I picked Nik up as carefully as I would a newborn baby. “I’m wrapping him in a blanket. You’re driving us to the vet. Stop crying.”

The trouble was two kinked-up vertebrae, which the vet easily pointed out. He dispensed medication and sent us home.

I made a pallet for Nik in the living room and covered him with the blanket. For two days, Nik didn’t walk. The younger son slept  on the couch to be near him at night. Nik did not eat nor do anything when we took him outside. He just looked at us with big eyes and never made a sound – when he’s not crated, Nik hardly ever makes any noise.

In the wee hours of the third morning, I woke up and decided to check on Nik. My son was sound asleep on the couch. Nik’s blanket was still tucked on his pallet, but Nik was nowhere to be seen. He wasn’t on the couch with my son. I started searching, growing increasingly alarmed. He’s crawled off away from us to die. That’s what animals do. He wasn’t in the kitchen, under the chair where he likes to take his treats.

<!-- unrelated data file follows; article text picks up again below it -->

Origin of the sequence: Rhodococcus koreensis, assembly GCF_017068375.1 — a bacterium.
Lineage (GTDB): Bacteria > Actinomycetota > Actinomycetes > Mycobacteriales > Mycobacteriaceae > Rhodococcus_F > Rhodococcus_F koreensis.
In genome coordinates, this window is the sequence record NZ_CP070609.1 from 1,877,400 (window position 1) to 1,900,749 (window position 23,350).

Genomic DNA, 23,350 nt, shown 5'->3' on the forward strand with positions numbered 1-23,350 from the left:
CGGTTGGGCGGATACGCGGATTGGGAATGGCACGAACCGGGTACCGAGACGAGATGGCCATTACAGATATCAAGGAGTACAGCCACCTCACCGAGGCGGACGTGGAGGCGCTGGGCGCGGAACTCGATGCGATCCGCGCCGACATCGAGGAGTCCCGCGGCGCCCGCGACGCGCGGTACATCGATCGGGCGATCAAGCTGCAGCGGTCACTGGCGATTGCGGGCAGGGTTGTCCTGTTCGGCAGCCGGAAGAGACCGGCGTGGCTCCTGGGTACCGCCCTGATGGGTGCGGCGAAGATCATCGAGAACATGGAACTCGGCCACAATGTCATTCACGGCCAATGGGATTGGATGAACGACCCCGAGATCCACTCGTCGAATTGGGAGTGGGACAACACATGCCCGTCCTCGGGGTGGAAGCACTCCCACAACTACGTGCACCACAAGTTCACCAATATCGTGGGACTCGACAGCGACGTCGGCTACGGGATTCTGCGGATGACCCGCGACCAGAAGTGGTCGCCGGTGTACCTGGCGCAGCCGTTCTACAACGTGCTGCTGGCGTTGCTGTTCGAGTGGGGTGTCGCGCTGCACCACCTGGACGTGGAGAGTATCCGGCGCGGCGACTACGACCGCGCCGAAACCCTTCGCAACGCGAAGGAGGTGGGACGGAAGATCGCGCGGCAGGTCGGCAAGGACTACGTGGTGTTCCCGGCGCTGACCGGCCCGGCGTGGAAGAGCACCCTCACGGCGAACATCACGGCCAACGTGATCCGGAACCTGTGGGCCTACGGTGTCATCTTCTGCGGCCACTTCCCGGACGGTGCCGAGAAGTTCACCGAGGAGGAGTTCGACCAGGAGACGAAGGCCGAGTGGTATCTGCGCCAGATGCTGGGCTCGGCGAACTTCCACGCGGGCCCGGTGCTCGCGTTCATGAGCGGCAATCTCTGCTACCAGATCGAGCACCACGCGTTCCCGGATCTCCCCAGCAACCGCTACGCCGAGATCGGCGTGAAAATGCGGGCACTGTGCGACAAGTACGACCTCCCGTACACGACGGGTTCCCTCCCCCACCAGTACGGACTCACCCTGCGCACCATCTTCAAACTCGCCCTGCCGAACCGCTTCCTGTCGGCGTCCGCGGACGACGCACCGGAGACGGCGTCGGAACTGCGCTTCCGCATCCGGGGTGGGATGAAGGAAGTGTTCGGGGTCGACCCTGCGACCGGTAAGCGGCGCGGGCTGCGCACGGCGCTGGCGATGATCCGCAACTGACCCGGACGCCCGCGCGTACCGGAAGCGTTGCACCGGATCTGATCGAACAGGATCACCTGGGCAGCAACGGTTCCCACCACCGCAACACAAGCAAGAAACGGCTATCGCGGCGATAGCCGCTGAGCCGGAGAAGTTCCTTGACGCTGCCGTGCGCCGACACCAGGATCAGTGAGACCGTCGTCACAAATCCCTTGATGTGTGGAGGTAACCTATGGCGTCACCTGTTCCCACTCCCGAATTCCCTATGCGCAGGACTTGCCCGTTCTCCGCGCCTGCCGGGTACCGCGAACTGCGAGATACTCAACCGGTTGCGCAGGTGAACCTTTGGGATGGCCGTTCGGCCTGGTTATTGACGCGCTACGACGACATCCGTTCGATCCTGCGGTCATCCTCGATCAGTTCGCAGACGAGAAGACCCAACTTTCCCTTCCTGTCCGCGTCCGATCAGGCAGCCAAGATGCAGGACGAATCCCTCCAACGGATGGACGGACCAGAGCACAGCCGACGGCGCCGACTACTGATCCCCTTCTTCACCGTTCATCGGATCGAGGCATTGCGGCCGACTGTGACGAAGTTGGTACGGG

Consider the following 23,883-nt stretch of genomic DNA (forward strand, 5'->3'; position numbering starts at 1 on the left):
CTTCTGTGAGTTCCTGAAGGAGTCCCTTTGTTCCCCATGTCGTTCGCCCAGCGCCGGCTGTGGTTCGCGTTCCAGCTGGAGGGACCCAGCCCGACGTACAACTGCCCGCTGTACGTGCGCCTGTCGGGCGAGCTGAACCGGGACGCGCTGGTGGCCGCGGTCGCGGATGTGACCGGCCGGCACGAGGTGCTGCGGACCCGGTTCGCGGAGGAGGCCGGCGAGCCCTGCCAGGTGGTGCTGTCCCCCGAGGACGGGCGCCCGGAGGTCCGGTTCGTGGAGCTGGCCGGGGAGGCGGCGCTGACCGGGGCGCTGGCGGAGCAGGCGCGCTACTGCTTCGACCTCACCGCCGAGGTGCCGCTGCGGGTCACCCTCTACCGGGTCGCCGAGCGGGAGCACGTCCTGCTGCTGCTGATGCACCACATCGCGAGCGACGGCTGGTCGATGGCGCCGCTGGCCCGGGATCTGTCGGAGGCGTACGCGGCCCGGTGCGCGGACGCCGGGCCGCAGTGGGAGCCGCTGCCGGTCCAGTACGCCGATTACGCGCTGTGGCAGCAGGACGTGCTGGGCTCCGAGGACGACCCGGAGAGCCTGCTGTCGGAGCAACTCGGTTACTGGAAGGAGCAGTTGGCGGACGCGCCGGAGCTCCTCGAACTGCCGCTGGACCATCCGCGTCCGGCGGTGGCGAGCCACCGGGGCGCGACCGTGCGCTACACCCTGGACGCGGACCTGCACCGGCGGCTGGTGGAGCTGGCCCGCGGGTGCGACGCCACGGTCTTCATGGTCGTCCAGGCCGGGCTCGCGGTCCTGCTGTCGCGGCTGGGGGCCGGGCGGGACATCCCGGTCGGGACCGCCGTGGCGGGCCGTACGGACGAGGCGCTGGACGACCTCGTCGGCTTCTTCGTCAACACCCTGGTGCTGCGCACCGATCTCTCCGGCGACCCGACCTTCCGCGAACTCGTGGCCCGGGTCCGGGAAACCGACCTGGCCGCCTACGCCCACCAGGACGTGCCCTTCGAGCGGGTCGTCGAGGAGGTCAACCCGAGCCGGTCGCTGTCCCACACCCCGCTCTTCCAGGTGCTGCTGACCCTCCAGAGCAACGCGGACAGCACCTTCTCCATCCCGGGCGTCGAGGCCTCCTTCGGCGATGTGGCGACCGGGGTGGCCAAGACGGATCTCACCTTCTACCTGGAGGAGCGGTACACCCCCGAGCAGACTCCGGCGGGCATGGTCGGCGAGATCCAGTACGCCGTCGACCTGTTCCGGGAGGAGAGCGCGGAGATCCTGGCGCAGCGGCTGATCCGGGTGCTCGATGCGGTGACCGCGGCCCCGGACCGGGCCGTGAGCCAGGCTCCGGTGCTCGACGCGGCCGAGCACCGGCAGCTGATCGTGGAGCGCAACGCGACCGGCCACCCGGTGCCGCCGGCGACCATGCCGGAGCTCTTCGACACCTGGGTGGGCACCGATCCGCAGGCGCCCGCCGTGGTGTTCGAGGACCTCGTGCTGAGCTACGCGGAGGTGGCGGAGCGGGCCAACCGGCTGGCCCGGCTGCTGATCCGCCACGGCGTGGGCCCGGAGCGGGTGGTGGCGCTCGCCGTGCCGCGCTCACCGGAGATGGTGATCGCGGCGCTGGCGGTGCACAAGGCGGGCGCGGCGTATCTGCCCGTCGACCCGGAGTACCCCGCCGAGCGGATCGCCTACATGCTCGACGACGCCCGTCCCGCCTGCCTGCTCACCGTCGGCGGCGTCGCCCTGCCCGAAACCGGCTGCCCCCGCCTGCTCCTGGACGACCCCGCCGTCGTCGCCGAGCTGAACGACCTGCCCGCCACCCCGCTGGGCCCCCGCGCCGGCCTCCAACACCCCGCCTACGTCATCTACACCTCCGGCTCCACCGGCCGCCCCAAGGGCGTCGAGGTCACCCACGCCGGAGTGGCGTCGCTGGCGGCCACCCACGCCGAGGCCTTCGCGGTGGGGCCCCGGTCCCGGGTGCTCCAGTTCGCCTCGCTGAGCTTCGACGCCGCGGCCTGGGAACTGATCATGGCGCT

I woke up my son: “Where’s Nik?”

“He’s not on his pallet?” asked my groggy teenager.

“I can’t find him anywhere!”

I woke up my husband: “Nik has disappeared!”

“How is that possible?” He and my son looked again in all the places I’d just looked.

Then I thought, No – surely not – I don’t know how he could …

The upstairs bedroom. That’s where he’d want to be, if …

My heart pounding, and dread deepening with every step, I climbed the stairs and opened the bedroom door. I turned on the light.

No Nik. Normally he’d have jumped on my son’s bed and gone to sleep.

But he couldn’t jump now, not with his back … very carefully, I lifted the dust ruffle.

A tail thumped in greeting, and two eyes looked out at me as if to say, I just came up to bed like I always do.

I cannot envision how he did it, how he dragged himself all the way from his pallet, up the stairs to his favorite, safe place. Knowing he could not jump, he contented himself with sleeping under the bed instead of on top of it.

I do not cry easily, but I did then.

He recuperated, and it happened again a month ago. This time Nik could not walk for a week and a half. The vet – a different one now – called to see how he was faring.